By Richard C. Snell

Barton County Extension Agent, Agriculture

Kansas

Since I am a warm weather person, I am always ready for spring, at least in my mind. Except, it caught me off guard this year and I don't even have all my winter work done yet. It seems like everything is a little bit early this year. I don't know if it was due to the mild winter or just that the ground temperature went up quickly. Anyway, alfalfa is being cut early, we had weevils in the alfalfa early.

The trees leafed early and then some got nipped by the frost. Garden plants such as potatoes and sweet corn got frozen back but a new shoot will come up.

Now for the bad news of spring. It warmed up so quick and we had a couple of nice rains and so guess what? The dad-burned mosquitoes are back at it again. That means it's time to control them and try to prevent West Nile Virus.

This is going to be the short version because I don't want to take time to go through all the details of the disease. Most of you know that we had the dead bird surveillance program last year and probably will again this year. There are like at least 110 species of birds that have gotten the disease but we usually focus on the blue jays and crows. Wonder why there are no baseball teams with the name "Crows"? Probably the closest we have are the Raptors in basketball.

Most horse owners are vaccinating for West Nile and need to keep working with their veterinarian on this program. Most infected mammals show few syptoms or ill effects. There are about 20 different animal species that have tested positive for the disease world-wide. Mammals are dead-end host in that they can't spread the infection to other animals even if bitten by mosquitoes.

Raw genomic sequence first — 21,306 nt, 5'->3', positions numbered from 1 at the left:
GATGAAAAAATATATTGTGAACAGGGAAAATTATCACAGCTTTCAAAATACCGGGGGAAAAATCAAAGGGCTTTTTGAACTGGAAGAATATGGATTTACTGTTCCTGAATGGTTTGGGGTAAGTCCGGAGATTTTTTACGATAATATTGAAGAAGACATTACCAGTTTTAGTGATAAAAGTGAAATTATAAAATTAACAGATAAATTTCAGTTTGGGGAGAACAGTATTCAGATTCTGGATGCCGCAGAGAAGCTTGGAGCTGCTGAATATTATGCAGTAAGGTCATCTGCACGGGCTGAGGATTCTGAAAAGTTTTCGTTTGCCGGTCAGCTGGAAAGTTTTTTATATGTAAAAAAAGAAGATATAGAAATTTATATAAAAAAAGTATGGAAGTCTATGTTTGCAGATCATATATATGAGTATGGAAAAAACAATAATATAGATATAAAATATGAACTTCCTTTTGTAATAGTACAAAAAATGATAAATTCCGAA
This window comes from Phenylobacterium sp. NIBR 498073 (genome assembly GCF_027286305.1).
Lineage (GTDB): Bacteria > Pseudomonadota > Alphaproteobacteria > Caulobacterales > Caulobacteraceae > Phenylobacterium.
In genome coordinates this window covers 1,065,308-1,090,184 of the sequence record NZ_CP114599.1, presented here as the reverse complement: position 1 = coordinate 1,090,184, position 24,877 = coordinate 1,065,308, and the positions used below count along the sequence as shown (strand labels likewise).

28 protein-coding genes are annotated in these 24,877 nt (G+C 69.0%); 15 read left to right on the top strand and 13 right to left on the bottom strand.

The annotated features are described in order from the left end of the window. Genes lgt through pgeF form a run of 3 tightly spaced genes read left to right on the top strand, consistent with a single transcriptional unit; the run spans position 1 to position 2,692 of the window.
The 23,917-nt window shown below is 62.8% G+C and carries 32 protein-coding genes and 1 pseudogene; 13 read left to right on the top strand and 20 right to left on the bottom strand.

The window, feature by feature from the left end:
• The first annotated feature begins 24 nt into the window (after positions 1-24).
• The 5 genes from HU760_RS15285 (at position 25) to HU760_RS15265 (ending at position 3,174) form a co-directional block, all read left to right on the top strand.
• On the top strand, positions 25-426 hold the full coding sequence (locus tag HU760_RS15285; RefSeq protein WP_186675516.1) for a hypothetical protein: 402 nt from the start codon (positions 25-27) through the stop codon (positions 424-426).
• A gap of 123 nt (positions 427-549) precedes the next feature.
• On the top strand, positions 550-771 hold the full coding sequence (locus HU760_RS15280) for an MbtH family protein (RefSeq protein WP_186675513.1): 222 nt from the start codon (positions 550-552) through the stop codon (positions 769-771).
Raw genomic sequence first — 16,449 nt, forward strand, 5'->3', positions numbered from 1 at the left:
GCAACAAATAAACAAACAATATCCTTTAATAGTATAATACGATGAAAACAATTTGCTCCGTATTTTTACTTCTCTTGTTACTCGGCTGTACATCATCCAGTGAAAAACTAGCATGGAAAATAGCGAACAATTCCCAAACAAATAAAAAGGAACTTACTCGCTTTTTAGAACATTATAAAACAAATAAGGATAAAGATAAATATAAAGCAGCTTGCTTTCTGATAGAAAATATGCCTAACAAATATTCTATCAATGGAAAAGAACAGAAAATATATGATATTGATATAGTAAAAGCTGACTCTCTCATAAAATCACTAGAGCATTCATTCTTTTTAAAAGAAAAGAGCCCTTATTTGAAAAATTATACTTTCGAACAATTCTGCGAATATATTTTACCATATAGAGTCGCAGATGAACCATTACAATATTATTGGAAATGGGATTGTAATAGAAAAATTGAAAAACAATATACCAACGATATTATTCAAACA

So there is really not a good reason in my opinion to vaccinate dogs, and cats since you will probably never know it, even if they get it and there would be no reason to destroy an animal since they likely will recover quickly. Horses are a different story, in that 40 percent of them die from the disease. Humans are far less than one percent to have a serious form of the disease. None the less, since human life is much more valuable, we do need to protect ourselves form the mosquitoes which vector the virus.

The best thing to do is to apply repellents with DEET in them. This includes many brands. Especially if you go out in the early mornings and evenings in areas where you are likely to encounter mosquitoes. Long sleeved shirts and long pants will also help protect you from bites.

Next, we need to try controlling mosquitoes where they breed. It is much more effective to control standing water and vegetation than spraying the air, especially unless the whole community is doing it.

Get rid of, or empty out at least twice per week, anything outdoor water gets trapped. This includes tires, tree stumps, tarps on boats and swimming pools, depressions in rocks and concrete, and bowls for pets and bird baths. If you haven't cleaned out your leaf- clogged rain-gutters (like me), do so soon.

Old tires may be the worst and some states have laws that a hole has to be drilled on each side if kept outside or store them under roof.

Beyond that mosquitoes can breed in livestock tanks and troughs. Livestock waste lagoons or any stagnant pool or pond can also be a breeding ground for mosquito larvae. Make an effort to drain mud puddles whenever possible.

West Nile is still not a high risk for most people. However if you have immunity problems, are anemic or are getting elderly, you are at risk.

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